High School: Addendum to My Post on Technology, Kids, and Communication

With only one week left before summer break, the “kids” are getting restless. They certainly don’t like sitting for too long, even though final exams are right around the corner and time needs to be spent on review.

Most would rather be left to do what they want (even though it would likely have nothing to do with school) or, in my class, get into the physical education activity for the day.

Now you will have to bear with me for a moment in order to see the connection between my previous piece, Is Technology to Blame for Students’ Diminished Capacity to LISTEN, COMMUNICATE, and ABSORB!!!, and this post, but I assure you, there is a connection.

Anyway, as I stood before my class preparing to give students a quick review of the schedule for finals week, where to concentrate their studying, encourage any make up for those who have missed class (or will miss), and explain the objective for the day, a student said to me, “Mr. Mango, can’t we just go play and you not talk so much.”

I wasn’t really taken aback by this since it is something I have heard from students before, especially and increasingly more often in the last decade or so.

My response:  “I don’t talk that long [contemplating her inference]…and there are important things I need to tell you about today and next week. Geez, how long do you think I talk?” I asked.

She remarked with something like “too long.” So clever, kids these days.

I said to the student that I don’t believe I talk much longer than a minute or so. She looked at me a little miffed and responded with a statement indicating that she felt I talk for “way longer than that,” more than five minutes she said. (What, 5 minutes is long?)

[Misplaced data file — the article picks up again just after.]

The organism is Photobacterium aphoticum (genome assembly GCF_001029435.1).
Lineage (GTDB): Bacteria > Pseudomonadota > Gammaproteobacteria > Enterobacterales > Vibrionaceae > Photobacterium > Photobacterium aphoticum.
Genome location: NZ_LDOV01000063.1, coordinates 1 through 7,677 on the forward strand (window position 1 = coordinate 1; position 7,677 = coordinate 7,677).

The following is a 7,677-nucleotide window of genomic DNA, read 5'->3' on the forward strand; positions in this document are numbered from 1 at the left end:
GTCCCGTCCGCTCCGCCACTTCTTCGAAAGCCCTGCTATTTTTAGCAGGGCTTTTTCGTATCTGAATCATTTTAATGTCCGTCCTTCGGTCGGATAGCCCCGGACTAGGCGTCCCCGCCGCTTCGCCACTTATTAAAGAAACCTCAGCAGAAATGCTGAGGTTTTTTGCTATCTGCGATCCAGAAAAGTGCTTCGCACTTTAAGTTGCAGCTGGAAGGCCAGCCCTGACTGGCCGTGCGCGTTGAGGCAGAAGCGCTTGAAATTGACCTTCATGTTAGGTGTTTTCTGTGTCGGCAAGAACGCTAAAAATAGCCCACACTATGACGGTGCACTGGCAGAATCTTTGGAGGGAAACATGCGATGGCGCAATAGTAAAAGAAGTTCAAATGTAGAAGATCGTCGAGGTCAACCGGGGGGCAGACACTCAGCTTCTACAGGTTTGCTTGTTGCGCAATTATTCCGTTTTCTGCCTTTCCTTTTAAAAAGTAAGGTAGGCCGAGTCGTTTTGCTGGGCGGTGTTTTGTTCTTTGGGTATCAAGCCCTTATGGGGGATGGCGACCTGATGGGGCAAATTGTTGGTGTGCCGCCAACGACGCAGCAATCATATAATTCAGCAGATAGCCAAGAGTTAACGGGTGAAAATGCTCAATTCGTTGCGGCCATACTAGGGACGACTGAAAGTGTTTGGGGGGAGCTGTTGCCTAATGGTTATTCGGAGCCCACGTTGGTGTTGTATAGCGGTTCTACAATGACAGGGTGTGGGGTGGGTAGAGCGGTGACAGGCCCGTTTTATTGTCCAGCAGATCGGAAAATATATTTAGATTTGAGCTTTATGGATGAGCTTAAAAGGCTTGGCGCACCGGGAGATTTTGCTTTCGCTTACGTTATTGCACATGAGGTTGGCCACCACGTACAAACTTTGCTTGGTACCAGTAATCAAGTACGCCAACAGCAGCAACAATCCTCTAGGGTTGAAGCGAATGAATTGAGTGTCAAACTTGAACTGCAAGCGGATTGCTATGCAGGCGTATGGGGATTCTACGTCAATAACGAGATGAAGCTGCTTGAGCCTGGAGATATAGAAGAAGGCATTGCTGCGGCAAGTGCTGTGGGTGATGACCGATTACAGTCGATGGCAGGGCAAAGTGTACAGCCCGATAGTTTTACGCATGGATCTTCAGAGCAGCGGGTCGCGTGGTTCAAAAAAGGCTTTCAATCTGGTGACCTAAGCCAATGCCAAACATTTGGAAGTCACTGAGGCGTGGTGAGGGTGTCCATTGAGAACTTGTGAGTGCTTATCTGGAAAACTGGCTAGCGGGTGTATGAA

I thought for a moment; then asked her if she would like to time me to see who was more accurate with our estimations, me or her.

The student insisted that I would shorten my talk time on purpose since I knew I was going to be timed. I assured her that that would not be the case as I was just as interested as her to see who was right. I have a planned way I introduce my lessons and what I review so it would be easy to follow my normal routine.

Reaching into my pocket I produced my trusty stopwatch and promptly gave it to the student asking her to start the watch when I began, and to stop it on the words “ok, go play.”

Once I got the class quieted down I began, and the student hit the start button.

Tick, tock, tick, tock, tick, tock, “any questions” I asked, pause…wait…wait…, “ok, go play,” and down went her thumb on the stop button of the watch.

As everyone else rose to get their equipment and start their matches/games I asked the student to read the time...hesitantly she said, “55 seconds,” shaking her head as if that was impossible.

How exaggerated is that, from the student’s perspective anyway, that 55 seconds seems like 5 plus minutes of waiting to her, and likely others. No activity or video game, no TV or computer, no cell phone or iPad, and sitting down being asked to focus on important conversation that will help students improve their grade, do better on their final exam, and prepare them for the activity for the day, and that is way too much. Seemed like an eternity to them.